Cardinal Ricardo Vidal, champion of peace and voice of sobriety, dies at 86
Published: 9:05 a.m., Oct. 18, 2017 | Updated: 12:18 a.m., Oct. 19, 2017
CEBU CITY — The Philippines has lost a cardinal, bringing to just three its remaining “princes of the Church.”
Cebu Archbishop Emeritus Ricardo Cardinal Vidal died at the Intensive Care Unit of the Perpetual Succour Hospital in Cebu City at 7:28 a.m. on Wednesday, surrounded by some priests and his closest confidants.
The 86-year-old cardinal died of septic shock, a condition when the blood pressure drops to a dangerously low level after a severe blood infection, said Msgr. Joseph Tan, the spokesperson of the Archdiocese of Cebu.
“It is with great sadness that I announce the death of Cardinal Vidal,” Tan said in telephone interview. “He has returned to the Father’s home at 7:28 a.m. today.”
“I ask the people to pray for his eternal repose,” he added. “For four days, he was in stable condition. But as it is, his heart may have given up due to his age.”
Cebu Archbishop Jose Palma and Auxiliary Bishop Dennis Villarojo, who served as Vidal’s private secretary for many years, were with Vidal when the cardinal breathed his last.
Vidal, who served as archbishop of Cebu for 29 years, from 1982 to 2011, lies in state at the Cebu Metropolitan Cathedral from Wednesday afternoon. His remains will be transferred to the Archdiocesan Shrine of San Pedro Calungsod at the Archbishop’s Residence compound over the weekend.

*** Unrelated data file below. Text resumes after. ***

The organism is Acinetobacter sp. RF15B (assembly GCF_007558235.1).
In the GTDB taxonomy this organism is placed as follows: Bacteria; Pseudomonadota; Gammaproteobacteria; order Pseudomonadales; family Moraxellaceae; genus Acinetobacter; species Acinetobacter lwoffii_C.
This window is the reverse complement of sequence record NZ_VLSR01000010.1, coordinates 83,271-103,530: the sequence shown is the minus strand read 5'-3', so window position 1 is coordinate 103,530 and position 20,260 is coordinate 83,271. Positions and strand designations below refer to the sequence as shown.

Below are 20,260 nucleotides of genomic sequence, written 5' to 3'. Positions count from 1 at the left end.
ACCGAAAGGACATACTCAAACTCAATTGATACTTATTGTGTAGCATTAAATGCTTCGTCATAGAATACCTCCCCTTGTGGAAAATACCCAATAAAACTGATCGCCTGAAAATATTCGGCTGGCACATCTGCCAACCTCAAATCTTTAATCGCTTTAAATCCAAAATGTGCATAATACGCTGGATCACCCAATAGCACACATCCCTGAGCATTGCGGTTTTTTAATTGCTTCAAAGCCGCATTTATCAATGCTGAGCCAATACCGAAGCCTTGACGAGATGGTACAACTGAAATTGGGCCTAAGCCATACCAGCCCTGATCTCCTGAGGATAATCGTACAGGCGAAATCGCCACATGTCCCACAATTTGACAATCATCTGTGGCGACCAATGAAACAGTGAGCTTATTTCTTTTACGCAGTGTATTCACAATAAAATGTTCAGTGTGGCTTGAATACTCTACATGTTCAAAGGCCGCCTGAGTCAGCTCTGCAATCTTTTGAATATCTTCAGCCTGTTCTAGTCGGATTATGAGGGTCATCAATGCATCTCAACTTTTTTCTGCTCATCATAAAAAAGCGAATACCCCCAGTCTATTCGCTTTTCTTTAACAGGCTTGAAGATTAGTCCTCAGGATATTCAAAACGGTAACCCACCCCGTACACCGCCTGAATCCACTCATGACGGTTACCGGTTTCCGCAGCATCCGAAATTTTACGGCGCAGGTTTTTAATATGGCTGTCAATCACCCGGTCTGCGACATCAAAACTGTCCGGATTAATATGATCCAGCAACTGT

Tan said the funeral date has not been set, but Vidal’s body may be buried at the cathedral mausoleum where his predecessors had also been laid to rest.
Vidal, whose health declined since 2014 due to pneumonia, was rushed to the hospital Wednesday last week after having difficulty in breathing.
He was in a semi-comatose state and underwent dialysis after his kidneys weakened.
But around 6 a.m. on Wednesday, his blood pressure severely dropped due to blood infection.
Physicians tried to revive Vidal for about an hour but failed.
Brother thanks Cebuanos
Aside from Palma and Villarojo, also present at the hospital were his 84-year-old brother Juanito and former private secretaries – Msgr. Achilles Dakay, Fr. Agustin Ancajas, Fr. Mhar Vincent Balili and Fr. Joseph de Aquino.
Juanito flew in to Cebu from Manila last week after learning that Vidal was confined at the hospital. But he was not able to talk to his brother who was already unconscious.
While they understood that Vidal would eventually die, Juanito said it was still painful to lose a loved one.
“Gusto ko sanang mauna eh kasi mas marami siyang magagawa sa mga tao. Kailangan pa siya ng tawo,” Juanito said.
[I would have wanted to die ahead of him because he still has a lot to offer the people. He is needed by the people.]
Vidal is the fifth of six children while Juanito is the youngest.
Juanito thanked the Cebuanos for taking good care of Vidal.
“Salamat. Salamat. Salamat. Naramdaman ko ang pagmamahal ninyo sa aking kapatid,” he said.
[Thank you. Thank you. Thank you. I feel how you loved my brother.]
Tan said Vidal would always be remembered as champion of peace who made himself available to others.